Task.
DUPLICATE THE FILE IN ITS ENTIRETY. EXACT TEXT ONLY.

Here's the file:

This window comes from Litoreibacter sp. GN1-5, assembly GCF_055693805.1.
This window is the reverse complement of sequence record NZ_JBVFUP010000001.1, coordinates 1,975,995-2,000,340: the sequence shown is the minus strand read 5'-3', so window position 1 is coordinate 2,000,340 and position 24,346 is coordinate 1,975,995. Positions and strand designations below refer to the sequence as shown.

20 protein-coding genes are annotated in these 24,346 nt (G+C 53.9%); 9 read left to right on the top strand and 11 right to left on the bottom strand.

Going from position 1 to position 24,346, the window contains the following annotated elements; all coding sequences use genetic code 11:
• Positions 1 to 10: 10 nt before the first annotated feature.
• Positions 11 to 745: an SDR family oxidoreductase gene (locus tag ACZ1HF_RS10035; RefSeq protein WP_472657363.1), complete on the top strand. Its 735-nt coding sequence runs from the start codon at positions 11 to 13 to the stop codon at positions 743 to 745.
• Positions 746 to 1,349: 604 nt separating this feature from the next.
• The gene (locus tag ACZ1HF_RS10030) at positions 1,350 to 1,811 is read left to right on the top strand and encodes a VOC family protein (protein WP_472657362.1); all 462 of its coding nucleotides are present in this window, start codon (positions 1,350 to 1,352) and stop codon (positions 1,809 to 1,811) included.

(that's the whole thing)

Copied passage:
This window comes from Litoreibacter sp. GN1-5, assembly GCF_055693805.1.
This window is the reverse complement of sequence record NZ_JBVFUP010000001.1, coordinates 1,975,995-2,000,340: the sequence shown is the minus strand read 5'-3', so window position 1 is coordinate 2,000,340 and position 24,346 is coordinate 1,975,995. Positions and strand designations below refer to the sequence as shown.

20 protein-coding genes are annotated in these 24,346 nt (G+C 53.9%); 9 read left to right on the top strand and 11 right to left on the bottom strand.

Going from position 1 to position 24,346, the window contains the following annotated elements; all coding sequences use genetic code 11:
• Positions 1 to 10: 10 nt before the first annotated feature.
• Positions 11 to 745: an SDR family oxidoreductase gene (locus tag ACZ1HF_RS10035; RefSeq protein WP_472657363.1), complete on the top strand. Its 735-nt coding sequence runs from the start codon at positions 11 to 13 to the stop codon at positions 743 to 745.
• Positions 746 to 1,349: 604 nt separating this feature from the next.
• The gene (locus tag ACZ1HF_RS10030) at positions 1,350 to 1,811 is read left to right on the top strand and encodes a VOC family protein (protein WP_472657362.1); all 462 of its coding nucleotides are present in this window, start codon (positions 1,350 to 1,352) and stop codon (positions 1,809 to 1,811) included.